The Infratemporal Fossa

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Original Author(s): Mike Kenning
Last updated: January 12, 2021
Revisions: 23

Original Author(s): Mike Kenning
Last updated: January 12, 2021
Revisions: 23

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The infratemporal fossa is a complex area located at the base of the skull, deep to the masseter muscle.

It is closely associated with both the temporal and pterygopalatine fossae and acts as a conduit for neurovascular structures entering and leaving the cranial cavity.

This article will outline the borders and content of the fossa before examining its clinical relevance.


The infratemporal fossa can be said to have a wedge shape. It is located deep to the masseter muscle and zygomatic arch (to which the masseter attaches). The fossa is closely associated with both the pterygopalatine fossa, via the pterygomaxillary fissure, and also communicates with the temporal fossa, which lies superiorly (figure 1.0).

The boundaries of this complex structure consists of both bone and muscle:

  • Lateral – condylar process and ramus of the mandible bone
  • Medial – lateral pterygoid plate; tensor veli palatine, levator veli palatine and superior constrictor muscles
  • Anterior – posterior border of the maxillary sinus
  • Posterior – carotid sheath
  • Roof – greater wing of the sphenoid bone
  • Floor – medial pterygoid muscle

The roof of the infratemporal fossa, formed by the greater wing of the sphenoid bone, provides an important passage for the neurovascular structures transmitted through the foramen ovale and spinosum. Among these are the mandibular branch of the trigeminal nerve and the middle meningeal artery.

Fig 1.0 - The bony features of the infratemporal fossa. The ramus of the mandible has been removed in this image.

Fig 1 – The bony features of the infratemporal fossa. The ramus of the mandible has been removed in this image.


The infratemporal fossa acts as a pathway for neurovascular structures passing to and from the cranial cavity, pterygopalatine fossa and temporal fossa. It also contains some of the muscles of mastication. In fact, the lateral pterygoid splits the fossa contents in half – the branches of the mandibular nerve lay deep to the muscle, while the maxillary artery is superficial to it.


The infratemporal fossa is associated with the muscles of mastication. The medial and lateral pterygoids are located within the fossa itself, whilst the masseter and temporalis muscles insert and originate into the borders of the fossa.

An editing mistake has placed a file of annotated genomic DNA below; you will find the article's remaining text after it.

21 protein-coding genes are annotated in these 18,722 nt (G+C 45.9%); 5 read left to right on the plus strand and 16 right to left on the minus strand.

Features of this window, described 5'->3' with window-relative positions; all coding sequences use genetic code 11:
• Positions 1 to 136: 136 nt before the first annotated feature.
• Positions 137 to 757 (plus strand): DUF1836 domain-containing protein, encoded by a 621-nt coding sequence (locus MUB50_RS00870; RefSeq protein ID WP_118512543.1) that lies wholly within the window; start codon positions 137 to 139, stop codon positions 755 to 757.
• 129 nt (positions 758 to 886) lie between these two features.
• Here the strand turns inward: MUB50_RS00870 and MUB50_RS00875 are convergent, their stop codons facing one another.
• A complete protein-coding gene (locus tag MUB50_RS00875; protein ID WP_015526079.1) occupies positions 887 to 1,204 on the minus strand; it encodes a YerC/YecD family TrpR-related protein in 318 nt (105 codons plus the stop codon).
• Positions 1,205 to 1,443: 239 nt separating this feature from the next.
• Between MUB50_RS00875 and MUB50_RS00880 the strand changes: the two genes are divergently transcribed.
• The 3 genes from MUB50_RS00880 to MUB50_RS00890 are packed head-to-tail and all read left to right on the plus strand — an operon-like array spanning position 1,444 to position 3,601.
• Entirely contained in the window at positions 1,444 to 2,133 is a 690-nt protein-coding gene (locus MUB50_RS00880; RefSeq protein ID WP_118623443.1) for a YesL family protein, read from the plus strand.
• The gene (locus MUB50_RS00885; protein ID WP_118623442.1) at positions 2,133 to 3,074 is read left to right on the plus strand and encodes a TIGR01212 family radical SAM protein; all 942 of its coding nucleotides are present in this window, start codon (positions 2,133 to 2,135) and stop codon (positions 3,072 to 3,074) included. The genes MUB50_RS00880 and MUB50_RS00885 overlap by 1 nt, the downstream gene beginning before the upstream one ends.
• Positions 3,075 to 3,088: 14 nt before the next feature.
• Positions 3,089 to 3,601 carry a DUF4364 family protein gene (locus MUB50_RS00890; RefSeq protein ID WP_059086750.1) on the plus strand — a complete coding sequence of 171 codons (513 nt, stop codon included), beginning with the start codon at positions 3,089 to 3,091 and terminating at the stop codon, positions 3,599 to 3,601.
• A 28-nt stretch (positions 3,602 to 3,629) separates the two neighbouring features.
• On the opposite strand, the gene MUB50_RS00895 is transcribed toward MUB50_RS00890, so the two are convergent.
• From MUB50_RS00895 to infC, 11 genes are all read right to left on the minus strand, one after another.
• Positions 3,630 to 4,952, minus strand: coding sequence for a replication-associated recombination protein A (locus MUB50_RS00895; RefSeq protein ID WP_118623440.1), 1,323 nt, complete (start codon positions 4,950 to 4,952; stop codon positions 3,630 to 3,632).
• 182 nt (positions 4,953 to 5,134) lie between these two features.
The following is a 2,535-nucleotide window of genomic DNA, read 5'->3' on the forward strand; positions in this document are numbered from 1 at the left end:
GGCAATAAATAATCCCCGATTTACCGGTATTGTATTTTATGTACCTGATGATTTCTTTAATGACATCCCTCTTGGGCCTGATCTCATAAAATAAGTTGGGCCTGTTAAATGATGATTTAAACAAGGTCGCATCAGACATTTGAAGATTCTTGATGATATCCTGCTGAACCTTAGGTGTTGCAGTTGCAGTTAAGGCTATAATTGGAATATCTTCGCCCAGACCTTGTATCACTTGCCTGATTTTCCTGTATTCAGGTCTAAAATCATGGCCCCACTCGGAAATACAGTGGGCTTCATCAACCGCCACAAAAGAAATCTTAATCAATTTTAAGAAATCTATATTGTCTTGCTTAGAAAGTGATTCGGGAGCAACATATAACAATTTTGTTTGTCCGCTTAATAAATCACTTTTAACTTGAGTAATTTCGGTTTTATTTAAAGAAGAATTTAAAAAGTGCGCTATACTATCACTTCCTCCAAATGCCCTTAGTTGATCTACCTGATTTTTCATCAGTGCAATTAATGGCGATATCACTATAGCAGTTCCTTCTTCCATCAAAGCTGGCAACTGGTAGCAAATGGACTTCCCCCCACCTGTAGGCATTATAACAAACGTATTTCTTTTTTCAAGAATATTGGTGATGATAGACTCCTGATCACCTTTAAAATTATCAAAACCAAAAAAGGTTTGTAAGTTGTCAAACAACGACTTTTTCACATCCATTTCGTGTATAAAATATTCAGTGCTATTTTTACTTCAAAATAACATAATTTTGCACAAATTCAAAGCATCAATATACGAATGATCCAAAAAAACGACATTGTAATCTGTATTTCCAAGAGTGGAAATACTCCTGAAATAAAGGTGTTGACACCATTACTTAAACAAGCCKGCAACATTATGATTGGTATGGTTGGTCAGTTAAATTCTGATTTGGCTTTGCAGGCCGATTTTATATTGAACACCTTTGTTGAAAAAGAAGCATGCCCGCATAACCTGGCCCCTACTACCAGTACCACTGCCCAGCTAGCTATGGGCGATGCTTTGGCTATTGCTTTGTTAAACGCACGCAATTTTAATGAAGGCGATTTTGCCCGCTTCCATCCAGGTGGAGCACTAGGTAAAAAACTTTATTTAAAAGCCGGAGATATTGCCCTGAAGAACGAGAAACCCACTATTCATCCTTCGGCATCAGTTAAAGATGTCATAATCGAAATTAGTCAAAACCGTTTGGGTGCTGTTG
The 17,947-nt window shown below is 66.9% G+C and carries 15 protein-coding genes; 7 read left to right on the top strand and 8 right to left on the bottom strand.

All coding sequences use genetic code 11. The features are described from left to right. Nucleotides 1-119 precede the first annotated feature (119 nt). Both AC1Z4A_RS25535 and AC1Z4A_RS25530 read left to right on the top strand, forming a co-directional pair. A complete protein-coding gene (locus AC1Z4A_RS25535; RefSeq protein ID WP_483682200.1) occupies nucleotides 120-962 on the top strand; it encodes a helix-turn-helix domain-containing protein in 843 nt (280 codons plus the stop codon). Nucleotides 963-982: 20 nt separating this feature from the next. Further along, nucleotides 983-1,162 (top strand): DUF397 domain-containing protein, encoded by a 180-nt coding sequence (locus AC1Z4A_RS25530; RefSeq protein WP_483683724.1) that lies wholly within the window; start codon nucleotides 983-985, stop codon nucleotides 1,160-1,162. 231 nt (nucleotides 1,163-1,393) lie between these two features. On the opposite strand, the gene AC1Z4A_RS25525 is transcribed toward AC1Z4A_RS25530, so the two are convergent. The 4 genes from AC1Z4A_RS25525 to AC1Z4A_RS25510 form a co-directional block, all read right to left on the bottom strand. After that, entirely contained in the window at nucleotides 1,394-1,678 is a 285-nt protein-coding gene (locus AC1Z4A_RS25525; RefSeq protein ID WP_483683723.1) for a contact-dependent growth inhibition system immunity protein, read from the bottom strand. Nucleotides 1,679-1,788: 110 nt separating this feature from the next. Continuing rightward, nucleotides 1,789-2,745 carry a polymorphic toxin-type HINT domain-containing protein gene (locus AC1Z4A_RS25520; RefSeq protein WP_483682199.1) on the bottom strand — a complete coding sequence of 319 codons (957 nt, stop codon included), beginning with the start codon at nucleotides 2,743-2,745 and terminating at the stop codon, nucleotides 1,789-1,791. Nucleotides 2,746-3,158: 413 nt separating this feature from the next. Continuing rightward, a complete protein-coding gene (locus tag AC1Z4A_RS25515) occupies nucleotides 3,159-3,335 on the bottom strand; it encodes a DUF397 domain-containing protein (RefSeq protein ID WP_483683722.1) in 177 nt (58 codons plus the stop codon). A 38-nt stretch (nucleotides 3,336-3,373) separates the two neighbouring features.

Fig 1.2 - The medial and lateral pterygoids.

Fig 2 – The medial and lateral pterygoids.


The infratemporal fossa forms an important passage for a number of nerves originating in the cranial cavity (figure 1.2):

  • Mandibular nerve – a branch of the trigeminal nerve (CN V). It enters the fossa via the foramen ovale, giving rise to motor and sensory branches. The sensory branches continue inferiorly to provide innervation to some of the cutaneous structures of the face.
  • Auriculotemporal, buccal, lingual and inferior alveolar nerves – sensory branches of the trigeminal nerve.
  • Chorda tympani – a branch of the facial nerve (CN VII). It follows the anatomical course of the lingual nerve and provides taste innervation to the anterior 2/3 of the tongue.
  • Otic ganglion – a parasympathetic collection of neurone cell bodies. Nerve fibres leaving this ganglion ‘hitchhike’ along the auriculotemporal nerve to reach the parotid gland.
Fig 1.2 - Some of the contents of the infratemporal fossa.

Fig 3 – Some of the contents of the infratemporal fossa.


The infratemporal fossa contains several vascular structures:

  • Maxillary artery – the terminal branch of the external carotid artery. It travels through the infratemporal fossa.
    • Within the fossa, it gives rise to the middle meningeal artery, which passes through the superior border via the foramen spinosum.
  • Pterygoid venous plexus – drains the eye and is directly connected to the cavernous sinus.
    • It provides a potential route by which infections of the face can spread intracranially.
  • Maxillary vein
  • Middle meningeal vein

Clinical Relevance – Fractures of the Pterion

The pterion is an important structure in cranial anatomy. It is the point where the temporal, parietal, frontal and sphenoid bones meet and the skull is at its weakest. Trauma in this region can lead to an extradural haematoma as the middle meningeal artery (MMA) lies deep to it.

An extradural haematoma causes a dangerous increase in intra-cranial pressure, which can lead to herniation of brain tissue and ischaemia.

The increase in intra-cranial pressure causes a variety of symptoms; nausea, vomiting, seizures, bradycardia and limb weakness. It is treated by diuretics in minor cases, and drilling burr holes into the skull in the more extreme haemorrhages.

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